This particular vendor left a bad impression of herself and of her company. The company is almost completely unknown in that particular area. Now most of the vendors there will associate her behavior with the company. That’s bad business.

There are several things to consider when you decide to participate in an event. Is the booth rental fee reasonable? Is it too far away? Is it an established event? Are the demographics in the area a good fit for my products? And, even if the event passes all of these questions with flying colors, it can still wind up with few attendees. That’s the risk you take when you decide to do an event.

The disgruntled vendor had traveled a long way. But, she made that choice. This was only the second year for the event. Since it was called “The Second Annual . . .” she had to know that. The event was in a somewhat small town. Since her business involved security devices, a town where many people don’t bother to lock their doors might not be the most target-rich environment. So, in my opinion, the disgruntled vendor was at least partially at fault if she didn’t like the way things turned out.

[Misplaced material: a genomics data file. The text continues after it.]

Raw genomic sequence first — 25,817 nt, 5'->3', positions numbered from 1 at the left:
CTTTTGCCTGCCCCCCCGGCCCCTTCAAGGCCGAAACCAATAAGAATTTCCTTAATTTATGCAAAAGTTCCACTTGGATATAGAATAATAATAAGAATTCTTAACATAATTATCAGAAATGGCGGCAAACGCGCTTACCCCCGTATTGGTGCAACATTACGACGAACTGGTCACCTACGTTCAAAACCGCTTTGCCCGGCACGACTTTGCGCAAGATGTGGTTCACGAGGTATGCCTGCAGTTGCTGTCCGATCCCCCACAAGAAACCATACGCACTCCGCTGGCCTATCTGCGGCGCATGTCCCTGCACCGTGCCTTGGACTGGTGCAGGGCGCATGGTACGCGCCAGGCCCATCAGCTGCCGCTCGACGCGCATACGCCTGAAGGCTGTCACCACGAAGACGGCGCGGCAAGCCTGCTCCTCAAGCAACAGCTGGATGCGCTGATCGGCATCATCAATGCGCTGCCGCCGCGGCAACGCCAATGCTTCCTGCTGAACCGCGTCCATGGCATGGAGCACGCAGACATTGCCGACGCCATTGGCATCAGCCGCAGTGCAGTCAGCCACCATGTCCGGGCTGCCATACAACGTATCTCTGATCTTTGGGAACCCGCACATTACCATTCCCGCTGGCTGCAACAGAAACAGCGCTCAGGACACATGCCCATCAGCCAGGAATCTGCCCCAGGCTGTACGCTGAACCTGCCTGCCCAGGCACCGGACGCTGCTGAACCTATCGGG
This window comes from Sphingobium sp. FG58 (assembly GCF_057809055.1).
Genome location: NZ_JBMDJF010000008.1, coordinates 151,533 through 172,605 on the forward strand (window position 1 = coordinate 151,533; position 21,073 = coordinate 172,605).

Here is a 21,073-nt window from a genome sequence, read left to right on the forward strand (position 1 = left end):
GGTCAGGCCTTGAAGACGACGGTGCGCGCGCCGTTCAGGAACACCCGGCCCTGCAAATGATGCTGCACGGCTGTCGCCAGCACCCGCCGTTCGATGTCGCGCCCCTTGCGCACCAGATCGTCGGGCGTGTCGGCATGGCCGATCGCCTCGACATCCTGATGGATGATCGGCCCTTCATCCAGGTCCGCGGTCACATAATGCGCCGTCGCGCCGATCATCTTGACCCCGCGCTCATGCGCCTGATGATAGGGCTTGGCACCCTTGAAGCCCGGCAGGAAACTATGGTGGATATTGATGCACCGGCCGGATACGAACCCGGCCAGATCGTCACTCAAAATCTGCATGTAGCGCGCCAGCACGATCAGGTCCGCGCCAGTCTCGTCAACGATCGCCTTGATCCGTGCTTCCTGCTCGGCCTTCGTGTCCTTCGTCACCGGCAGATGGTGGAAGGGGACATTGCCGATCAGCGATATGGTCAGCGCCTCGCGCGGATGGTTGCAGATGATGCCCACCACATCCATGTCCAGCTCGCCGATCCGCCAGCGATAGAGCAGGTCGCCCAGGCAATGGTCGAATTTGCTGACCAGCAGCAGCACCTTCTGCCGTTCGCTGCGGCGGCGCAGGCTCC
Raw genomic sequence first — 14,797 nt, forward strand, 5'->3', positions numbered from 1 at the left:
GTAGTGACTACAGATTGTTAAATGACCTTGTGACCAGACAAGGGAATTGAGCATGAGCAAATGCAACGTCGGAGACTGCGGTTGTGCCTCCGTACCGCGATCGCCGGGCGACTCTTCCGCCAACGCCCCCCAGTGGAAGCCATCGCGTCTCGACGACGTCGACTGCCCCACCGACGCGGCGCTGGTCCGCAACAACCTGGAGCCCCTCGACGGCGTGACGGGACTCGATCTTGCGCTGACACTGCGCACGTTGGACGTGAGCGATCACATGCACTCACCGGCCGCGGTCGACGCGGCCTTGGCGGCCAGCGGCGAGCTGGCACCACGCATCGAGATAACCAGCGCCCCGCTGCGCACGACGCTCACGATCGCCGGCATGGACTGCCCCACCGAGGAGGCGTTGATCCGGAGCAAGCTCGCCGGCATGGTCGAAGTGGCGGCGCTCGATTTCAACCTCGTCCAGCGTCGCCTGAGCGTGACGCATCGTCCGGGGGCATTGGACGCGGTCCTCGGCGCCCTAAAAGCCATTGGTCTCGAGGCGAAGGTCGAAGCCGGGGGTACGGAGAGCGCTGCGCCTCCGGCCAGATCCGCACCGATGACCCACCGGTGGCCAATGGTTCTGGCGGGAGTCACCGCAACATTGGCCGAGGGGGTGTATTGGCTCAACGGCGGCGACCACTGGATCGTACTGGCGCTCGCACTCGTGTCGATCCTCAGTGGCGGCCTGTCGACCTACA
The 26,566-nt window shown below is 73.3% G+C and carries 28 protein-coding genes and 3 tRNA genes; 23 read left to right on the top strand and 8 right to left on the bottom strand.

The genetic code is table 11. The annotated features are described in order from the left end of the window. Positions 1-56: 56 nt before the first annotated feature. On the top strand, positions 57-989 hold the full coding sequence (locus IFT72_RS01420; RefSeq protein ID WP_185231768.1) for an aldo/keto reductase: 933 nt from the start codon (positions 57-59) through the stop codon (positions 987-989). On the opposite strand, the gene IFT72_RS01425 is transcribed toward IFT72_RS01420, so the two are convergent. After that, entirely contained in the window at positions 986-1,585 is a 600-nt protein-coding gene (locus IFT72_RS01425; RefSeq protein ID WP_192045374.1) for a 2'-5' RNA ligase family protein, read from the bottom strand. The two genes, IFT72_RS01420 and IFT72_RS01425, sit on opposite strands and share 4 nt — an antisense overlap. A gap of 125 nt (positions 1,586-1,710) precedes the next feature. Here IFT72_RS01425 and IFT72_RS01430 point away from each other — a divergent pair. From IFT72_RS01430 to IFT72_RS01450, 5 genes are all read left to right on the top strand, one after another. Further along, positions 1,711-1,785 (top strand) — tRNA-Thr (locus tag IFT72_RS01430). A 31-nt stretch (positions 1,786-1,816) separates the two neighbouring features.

Here’s the thing, though. Even if she had good reason to be upset, the way she handled things was completely inappropriate. She upset several people. She made a public spectacle of herself. It would have been fine to go to the event coordinator and express her displeasure. It would even be fine to request a refund, though I consider it unreasonable for her to demand it. And, once she had her refund, it was even more inappropriate for her to stay around and stir up more trouble.

When you do an event you need to remember that no one can guarantee an outcome. As a matter of fact, even if there are hundreds of attendees, that’s no guarantee that you’ll have great sales or add lots of parties to your calendar. And, lack of sales and/or bookings doesn’t mean your time is completely wasted. I’ve done events where the only thing I gained was a new friend. But, what could be better than that?